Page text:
The investors that Haselkorn & Thibaut represent have lost money on GWG l bonds. In the period from April 2012 through April 2021, GWG Holdings, Inc. (NASDAQ: GWGH), a Dallas-based provider of alternative assets, issued these high-yield bonds.

In light of GWG’s Chapter 11 bankruptcy filing on April 20, 2022, as well as its other recent financial and regulatory issues, L bond investors may now be facing substantial losses. Unaudited financial documents show that as of September 30, 2021, GWG Holdings had over $2 billion in total liabilities, including around $1.3 billion in L Bonds. The business stopped making the payments it owed investors, totaling $13.6M plus interest, in February 2022.

Investors whose broker-dealers sold them these financial instruments are represented by our skilled GWG Holdings L Bonds attorneys. Call the Haselkorn & Thibaut Law Firm at 1-888-614-9356 or send us an email to get in touch with us right away.

How Do L Bonds Work?
L Bonds are unrated, speculative, and dangerous investments that are also illiquid. A minimum investment of $25K was needed for the $1000 bills that were sold. On the secondary market, these private placements were utilized to purchase life insurance contracts. Then, policyholders would get a payment that exceeded the policy’s surrender value. The GWG Holdings L Bonds, on the other hand, attempted to offer the bondholder a higher yield in exchange for assuming the risk that the advantages or premiums might never be paid.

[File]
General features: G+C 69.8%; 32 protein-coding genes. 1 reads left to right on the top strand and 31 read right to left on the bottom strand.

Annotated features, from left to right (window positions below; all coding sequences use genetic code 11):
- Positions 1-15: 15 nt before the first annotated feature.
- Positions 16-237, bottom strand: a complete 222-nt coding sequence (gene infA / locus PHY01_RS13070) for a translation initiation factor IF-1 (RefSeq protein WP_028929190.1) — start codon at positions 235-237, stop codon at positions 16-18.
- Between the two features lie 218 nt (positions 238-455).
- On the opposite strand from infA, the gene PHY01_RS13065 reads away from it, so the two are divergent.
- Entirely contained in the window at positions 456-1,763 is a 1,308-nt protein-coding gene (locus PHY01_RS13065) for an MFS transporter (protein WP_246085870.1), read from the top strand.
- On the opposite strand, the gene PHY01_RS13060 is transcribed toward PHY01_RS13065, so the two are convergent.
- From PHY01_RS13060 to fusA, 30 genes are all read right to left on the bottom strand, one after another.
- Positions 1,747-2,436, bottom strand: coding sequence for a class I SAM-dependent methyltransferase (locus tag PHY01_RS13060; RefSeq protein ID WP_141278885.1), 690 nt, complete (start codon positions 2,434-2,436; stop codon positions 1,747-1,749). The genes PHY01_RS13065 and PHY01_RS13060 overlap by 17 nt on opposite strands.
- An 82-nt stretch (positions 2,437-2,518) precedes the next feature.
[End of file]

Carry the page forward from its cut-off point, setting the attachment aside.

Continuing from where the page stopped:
However, retail investors, including many retirees, aged, and cautious investors, were never a good fit for L Bonds. Additionally, creating a L Bond is not special in any way. They were probably referred to as “life bonds” by GWG as a marketing gimmick. However, there are some characteristics of L Bonds that may affect the risks and possible returns for investors.